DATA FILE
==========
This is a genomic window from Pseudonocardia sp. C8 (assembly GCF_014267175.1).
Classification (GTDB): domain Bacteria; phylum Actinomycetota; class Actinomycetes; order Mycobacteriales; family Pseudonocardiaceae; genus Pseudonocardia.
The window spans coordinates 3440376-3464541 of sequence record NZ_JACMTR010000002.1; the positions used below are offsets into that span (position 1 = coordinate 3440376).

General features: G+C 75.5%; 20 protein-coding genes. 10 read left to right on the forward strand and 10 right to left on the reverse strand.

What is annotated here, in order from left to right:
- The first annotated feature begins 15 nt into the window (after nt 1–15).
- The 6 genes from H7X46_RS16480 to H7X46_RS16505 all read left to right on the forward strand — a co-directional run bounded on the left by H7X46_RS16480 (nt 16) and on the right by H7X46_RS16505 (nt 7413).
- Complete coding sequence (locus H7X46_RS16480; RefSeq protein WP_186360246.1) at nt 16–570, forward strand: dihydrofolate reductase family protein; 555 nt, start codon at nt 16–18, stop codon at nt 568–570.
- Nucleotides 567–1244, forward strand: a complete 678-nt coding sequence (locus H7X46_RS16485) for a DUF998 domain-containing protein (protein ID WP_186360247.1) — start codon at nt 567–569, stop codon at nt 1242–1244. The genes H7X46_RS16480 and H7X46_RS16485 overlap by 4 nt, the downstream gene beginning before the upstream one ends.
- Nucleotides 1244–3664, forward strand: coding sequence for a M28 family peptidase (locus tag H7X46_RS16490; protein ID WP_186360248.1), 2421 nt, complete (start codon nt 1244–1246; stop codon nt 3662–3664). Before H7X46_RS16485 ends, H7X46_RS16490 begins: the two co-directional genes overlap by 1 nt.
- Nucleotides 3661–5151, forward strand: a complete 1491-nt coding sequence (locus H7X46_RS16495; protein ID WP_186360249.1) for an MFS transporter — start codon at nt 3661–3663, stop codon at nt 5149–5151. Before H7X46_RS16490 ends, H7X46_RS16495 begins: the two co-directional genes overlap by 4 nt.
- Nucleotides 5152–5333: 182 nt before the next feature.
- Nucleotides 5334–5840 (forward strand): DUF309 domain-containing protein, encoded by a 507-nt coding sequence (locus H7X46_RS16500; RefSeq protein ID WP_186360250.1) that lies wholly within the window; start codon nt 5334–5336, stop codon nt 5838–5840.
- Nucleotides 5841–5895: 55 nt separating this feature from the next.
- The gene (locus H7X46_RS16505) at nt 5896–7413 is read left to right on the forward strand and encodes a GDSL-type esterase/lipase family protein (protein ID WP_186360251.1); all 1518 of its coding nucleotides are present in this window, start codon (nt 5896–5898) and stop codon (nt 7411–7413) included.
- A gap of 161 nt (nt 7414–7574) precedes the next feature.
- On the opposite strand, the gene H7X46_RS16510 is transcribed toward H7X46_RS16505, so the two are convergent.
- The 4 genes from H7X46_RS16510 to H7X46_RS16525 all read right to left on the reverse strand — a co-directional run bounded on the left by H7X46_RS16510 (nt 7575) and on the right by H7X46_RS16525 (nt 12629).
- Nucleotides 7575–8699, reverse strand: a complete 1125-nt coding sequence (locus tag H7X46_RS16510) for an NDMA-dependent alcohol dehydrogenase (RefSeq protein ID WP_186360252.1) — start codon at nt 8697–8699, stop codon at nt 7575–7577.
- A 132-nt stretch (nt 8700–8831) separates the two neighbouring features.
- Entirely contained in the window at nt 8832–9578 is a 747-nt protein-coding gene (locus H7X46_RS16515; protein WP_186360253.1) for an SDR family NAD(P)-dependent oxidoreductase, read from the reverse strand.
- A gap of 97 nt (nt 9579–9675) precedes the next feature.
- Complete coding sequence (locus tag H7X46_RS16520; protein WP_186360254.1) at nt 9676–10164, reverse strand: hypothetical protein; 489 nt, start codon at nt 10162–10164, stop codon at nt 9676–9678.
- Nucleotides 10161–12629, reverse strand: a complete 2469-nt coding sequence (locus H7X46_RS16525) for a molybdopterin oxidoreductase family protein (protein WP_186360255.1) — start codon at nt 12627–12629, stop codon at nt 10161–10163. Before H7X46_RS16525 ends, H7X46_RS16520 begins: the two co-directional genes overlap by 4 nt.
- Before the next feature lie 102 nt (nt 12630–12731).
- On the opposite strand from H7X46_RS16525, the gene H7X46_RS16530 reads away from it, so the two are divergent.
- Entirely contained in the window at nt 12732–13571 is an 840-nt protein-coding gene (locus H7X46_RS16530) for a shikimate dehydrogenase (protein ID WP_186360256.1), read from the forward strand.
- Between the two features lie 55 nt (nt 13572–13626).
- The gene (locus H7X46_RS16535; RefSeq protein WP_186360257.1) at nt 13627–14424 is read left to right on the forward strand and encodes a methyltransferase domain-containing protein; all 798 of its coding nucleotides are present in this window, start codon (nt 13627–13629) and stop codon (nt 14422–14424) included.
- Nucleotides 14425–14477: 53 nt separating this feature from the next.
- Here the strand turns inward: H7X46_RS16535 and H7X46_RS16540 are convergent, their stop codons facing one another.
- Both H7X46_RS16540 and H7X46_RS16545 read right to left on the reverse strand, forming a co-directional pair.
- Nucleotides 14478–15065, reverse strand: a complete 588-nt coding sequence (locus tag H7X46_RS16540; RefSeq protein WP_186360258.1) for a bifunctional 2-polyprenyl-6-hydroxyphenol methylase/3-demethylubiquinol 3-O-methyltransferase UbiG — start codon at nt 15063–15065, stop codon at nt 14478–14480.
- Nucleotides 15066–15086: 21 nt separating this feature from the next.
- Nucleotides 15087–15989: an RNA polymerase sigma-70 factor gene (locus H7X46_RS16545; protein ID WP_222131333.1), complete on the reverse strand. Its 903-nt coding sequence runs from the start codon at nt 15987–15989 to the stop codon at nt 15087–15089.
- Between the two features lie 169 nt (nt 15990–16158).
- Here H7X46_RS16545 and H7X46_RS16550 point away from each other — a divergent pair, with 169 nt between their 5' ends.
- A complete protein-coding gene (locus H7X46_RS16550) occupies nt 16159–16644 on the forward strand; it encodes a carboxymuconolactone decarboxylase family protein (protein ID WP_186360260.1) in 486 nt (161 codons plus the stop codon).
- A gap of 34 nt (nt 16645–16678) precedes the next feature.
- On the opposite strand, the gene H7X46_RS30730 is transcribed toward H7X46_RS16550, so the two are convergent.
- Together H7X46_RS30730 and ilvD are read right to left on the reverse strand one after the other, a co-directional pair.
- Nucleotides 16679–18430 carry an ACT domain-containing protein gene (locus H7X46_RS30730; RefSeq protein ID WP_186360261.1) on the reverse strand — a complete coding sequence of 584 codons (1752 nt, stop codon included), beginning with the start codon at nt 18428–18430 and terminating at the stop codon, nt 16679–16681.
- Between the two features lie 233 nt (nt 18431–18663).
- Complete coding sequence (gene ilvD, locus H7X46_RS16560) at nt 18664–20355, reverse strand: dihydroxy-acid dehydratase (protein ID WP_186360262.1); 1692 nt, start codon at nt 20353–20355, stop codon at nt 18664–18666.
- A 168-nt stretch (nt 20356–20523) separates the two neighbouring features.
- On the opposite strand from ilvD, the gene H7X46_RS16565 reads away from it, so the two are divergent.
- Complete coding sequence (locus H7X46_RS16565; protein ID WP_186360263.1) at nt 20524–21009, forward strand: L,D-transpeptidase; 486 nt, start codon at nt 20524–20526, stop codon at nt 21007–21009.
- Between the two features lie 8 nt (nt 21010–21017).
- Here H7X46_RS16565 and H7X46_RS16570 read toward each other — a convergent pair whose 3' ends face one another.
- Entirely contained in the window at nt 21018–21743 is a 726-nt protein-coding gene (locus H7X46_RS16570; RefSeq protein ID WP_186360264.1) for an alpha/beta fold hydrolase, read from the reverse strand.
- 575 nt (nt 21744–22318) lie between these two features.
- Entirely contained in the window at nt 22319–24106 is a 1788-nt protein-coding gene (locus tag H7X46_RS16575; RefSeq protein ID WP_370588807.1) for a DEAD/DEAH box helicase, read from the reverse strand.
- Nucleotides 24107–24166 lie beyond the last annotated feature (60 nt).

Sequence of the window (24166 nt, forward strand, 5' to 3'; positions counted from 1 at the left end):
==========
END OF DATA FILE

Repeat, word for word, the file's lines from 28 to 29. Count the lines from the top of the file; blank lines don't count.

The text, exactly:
- Between the two features lie 55 nt (nt 13572–13626).
- The gene (locus H7X46_RS16535; RefSeq protein WP_186360257.1) at nt 13627–14424 is read left to right on the forward strand and encodes a methyltransferase domain-containing protein; all 798 of its coding nucleotides are present in this window, start codon (nt 13627–13629) and stop codon (nt 14422–14424) included.